“One, it’s gonna be okay. And you will find a job, you will figure out what you wanna do with your life. I mean I think that Erica spoke to it very well, where if I had known there was going to be a resource for me coming out of college, I probably would have been more comfortable. I was one of the students who took every class, changed my major like four times- I had no clue what I wanted to do and I think I could have probably gone to a recruiter or a staffing firm and said, “Listen, this is what I like and this is what I don’t like and this is what I hope to make in life.”

Taylor McLellan, SNI Companies

To listen to the full conversation, click here.

 

Be Resilient

“One that I’ve struggled with, from time to time, that I’ve hopefully gotten better with over the years is, when you hit upon hard times or when you don’t get something you’re pursuing, being resilient with a positive attitude.”

Harold Stankard, Senior Vice President, General Manager and Regional Leader of the Fidelity Investments Regional Center in Jacksonville, FL

To listen to the full conversation, click here.

“The main thing I’d probably tell myself is to be open to being an entrepreneur, because the nine to five cubicle space was not for me. I don’t sit still well; it just wasn’t for me. And I’d say the last thing would be to always be ready, because in some moments maybe I was in between jobs, I still got up every morning, and I got dressed like I was going to go to work in case I got a call from a resume, or I got a call from a staffing agency, or I got a call to do some temp work, whatever it might have been. I had some of my best sales whenever someone said, hey, can you come right now? Just always be ready.”

Katie Norton, Independent Agent at LegalShield

To listen to the full conversation, click here.

___

This advice comes from combined years of experiences and a LOT of mistakes. My wish is that you are able to avoid some of those hefty mistakes and run with this great advice from successful leaders.

There is a Balance

Warning: too much reflection is overthinking and overthinking is unhealthy. If reflection brings on anxiety, try doing it in small doses, or focus on things that are correctable.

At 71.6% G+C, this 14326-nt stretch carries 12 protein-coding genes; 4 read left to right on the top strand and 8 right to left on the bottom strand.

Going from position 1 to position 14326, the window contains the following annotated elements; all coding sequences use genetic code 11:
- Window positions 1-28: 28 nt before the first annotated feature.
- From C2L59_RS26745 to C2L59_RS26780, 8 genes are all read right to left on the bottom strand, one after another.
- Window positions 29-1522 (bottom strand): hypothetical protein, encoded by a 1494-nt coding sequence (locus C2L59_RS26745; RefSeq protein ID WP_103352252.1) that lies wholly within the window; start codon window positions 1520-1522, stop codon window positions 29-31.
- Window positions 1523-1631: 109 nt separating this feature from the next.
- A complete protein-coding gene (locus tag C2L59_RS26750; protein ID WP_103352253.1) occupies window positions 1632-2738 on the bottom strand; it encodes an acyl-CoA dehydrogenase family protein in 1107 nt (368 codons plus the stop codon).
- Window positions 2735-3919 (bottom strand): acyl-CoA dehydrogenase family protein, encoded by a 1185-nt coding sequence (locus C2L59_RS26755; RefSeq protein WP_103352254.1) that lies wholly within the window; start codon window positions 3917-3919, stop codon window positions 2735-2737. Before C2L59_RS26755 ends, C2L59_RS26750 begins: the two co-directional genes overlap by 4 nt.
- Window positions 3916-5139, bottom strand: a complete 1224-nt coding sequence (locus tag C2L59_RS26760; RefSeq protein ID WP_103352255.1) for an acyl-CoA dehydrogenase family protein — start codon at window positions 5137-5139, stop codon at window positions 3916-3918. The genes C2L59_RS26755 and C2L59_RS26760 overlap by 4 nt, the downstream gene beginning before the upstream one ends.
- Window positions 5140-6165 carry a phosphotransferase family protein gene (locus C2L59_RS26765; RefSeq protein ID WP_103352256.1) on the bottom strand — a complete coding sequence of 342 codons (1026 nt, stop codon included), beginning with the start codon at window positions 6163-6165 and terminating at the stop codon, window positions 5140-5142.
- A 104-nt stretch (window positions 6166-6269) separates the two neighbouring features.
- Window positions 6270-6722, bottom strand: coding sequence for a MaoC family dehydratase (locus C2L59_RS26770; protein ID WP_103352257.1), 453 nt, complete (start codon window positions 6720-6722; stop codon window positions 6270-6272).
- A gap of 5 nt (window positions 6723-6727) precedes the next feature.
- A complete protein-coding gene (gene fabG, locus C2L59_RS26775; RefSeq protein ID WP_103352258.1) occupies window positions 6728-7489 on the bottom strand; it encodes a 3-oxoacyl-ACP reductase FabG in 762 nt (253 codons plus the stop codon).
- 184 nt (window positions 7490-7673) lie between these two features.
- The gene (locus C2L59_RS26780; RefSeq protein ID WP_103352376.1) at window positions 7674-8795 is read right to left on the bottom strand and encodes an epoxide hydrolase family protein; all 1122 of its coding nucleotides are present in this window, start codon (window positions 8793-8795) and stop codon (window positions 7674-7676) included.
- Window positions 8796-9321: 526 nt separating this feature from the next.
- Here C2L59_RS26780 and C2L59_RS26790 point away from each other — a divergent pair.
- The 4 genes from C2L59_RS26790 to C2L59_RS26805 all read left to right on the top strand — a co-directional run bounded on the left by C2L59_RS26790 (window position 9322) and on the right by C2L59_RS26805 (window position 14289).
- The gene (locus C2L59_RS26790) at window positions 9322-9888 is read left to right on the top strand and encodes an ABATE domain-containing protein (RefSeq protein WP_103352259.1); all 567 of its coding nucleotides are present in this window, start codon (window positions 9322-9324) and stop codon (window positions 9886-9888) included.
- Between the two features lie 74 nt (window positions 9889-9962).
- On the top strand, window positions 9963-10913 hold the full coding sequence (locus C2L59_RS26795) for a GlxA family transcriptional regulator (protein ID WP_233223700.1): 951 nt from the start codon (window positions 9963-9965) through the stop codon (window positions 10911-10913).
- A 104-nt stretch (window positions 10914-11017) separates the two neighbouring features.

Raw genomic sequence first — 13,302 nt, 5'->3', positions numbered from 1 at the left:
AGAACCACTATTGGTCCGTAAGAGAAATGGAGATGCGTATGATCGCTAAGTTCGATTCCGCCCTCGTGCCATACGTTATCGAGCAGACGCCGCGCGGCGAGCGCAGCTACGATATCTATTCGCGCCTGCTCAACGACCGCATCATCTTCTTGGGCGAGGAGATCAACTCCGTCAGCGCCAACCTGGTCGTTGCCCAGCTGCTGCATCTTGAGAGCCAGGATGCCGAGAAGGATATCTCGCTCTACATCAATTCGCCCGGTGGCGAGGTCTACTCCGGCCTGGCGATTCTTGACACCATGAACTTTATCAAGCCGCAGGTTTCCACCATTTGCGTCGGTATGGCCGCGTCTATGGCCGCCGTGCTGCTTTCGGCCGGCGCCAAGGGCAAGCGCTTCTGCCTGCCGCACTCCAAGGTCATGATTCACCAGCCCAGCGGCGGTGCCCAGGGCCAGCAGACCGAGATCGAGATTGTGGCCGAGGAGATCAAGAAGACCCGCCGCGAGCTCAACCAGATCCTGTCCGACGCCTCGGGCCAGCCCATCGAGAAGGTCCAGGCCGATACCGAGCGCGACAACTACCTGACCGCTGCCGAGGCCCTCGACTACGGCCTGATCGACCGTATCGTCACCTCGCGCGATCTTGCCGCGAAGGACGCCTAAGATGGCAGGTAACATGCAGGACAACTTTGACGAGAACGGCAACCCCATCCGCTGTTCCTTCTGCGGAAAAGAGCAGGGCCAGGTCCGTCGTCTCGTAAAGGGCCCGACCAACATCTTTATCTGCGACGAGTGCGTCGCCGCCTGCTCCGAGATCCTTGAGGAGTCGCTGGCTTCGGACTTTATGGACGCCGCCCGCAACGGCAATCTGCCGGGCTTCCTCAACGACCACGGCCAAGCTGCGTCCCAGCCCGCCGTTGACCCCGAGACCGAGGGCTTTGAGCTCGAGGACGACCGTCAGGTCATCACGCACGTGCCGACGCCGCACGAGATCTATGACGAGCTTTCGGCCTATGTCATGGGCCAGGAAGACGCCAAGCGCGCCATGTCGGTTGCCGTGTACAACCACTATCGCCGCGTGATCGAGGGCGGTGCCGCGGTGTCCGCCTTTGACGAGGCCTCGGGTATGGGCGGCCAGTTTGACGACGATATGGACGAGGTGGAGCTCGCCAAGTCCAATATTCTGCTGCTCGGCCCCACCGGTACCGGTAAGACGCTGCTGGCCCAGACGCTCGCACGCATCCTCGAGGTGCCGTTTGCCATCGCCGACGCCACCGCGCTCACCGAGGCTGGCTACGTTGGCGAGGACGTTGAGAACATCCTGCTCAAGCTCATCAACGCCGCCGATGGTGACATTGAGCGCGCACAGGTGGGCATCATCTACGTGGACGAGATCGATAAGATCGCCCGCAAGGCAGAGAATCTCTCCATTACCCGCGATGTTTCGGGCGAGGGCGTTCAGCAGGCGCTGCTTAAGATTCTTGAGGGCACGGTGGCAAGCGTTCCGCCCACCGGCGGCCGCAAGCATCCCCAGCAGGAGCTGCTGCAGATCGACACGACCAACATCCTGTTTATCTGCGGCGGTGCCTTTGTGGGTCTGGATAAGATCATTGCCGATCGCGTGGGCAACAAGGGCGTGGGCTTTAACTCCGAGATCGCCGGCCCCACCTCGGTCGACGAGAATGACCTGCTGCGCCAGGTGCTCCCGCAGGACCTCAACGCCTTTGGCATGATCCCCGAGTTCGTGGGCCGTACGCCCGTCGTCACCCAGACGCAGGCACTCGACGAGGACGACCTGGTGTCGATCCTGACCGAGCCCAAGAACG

For instance, you can correct your attitude by how you speak to people or by your morning routine. You cannot correct someone else’s attitude or thoughts, you can influence them, but try to focus on YOU in reflection.

Activity

Try to spend 5 minutes right now, wherever you are and just think about your day (so far). Think about the interactions you had, about the times you spoke, or emailed, times when you got upset, or felt uneasy. After taking some time to do that, now try to think about how you can improve the rest of your day, or tomorrow.

Here are some examples:

“I spent the morning rushing out the house and I didn’t even say goodbye to my family. Next time, I will take a minute to say goodbye.”

OR

“I was upset on the way to work because I got cut off (or I cut someone off), next time I will leave a couple minute earlier to avoid traffic so that I will not have to cut someone off, or I will not lay on my horn.

I use this format:

Today, I [What I did] and next time [what I will do].

I hope that this time of reflection becomes a part of your daily life, and that it makes you strive to be better than the day before!

If you would like to hear the full conversation, click here.

 

 

 

 

 

 

 

Reflection: Taking a Step Back to Go Forward | Arren and Pete’s Best of Show III

Reflection: Taking a Step Back to Go Forward | Arren and Pete’s Best of Show III
Hard Work-ah

 
 
00:00 / 00:47:15
 
1X
 

As always, we share our favorites from past shows, and this episode we focus on the topic of “reflection.” Listen to leaders are they share their advice about their past. Their advice could save you a couple of mistakes.